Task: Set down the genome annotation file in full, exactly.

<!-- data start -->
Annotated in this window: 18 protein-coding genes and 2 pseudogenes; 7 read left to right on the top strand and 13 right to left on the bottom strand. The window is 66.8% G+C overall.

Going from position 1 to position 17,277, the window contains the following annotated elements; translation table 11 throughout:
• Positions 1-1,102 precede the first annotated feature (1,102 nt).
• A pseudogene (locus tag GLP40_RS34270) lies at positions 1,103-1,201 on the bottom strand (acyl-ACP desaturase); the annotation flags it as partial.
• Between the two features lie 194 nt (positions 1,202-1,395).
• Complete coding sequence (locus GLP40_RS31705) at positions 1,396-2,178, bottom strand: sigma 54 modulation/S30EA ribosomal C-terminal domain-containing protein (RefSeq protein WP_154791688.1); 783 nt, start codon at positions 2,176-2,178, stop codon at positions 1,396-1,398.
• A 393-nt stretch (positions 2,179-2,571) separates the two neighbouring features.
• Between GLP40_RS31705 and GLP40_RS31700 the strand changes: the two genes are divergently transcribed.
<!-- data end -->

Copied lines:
Annotated in this window: 18 protein-coding genes and 2 pseudogenes; 7 read left to right on the top strand and 13 right to left on the bottom strand. The window is 66.8% G+C overall.

Going from position 1 to position 17,277, the window contains the following annotated elements; translation table 11 throughout:
• Positions 1-1,102 precede the first annotated feature (1,102 nt).
• A pseudogene (locus tag GLP40_RS34270) lies at positions 1,103-1,201 on the bottom strand (acyl-ACP desaturase); the annotation flags it as partial.
• Between the two features lie 194 nt (positions 1,202-1,395).
• Complete coding sequence (locus GLP40_RS31705) at positions 1,396-2,178, bottom strand: sigma 54 modulation/S30EA ribosomal C-terminal domain-containing protein (RefSeq protein WP_154791688.1); 783 nt, start codon at positions 2,176-2,178, stop codon at positions 1,396-1,398.
• A 393-nt stretch (positions 2,179-2,571) separates the two neighbouring features.
• Between GLP40_RS31705 and GLP40_RS31700 the strand changes: the two genes are divergently transcribed.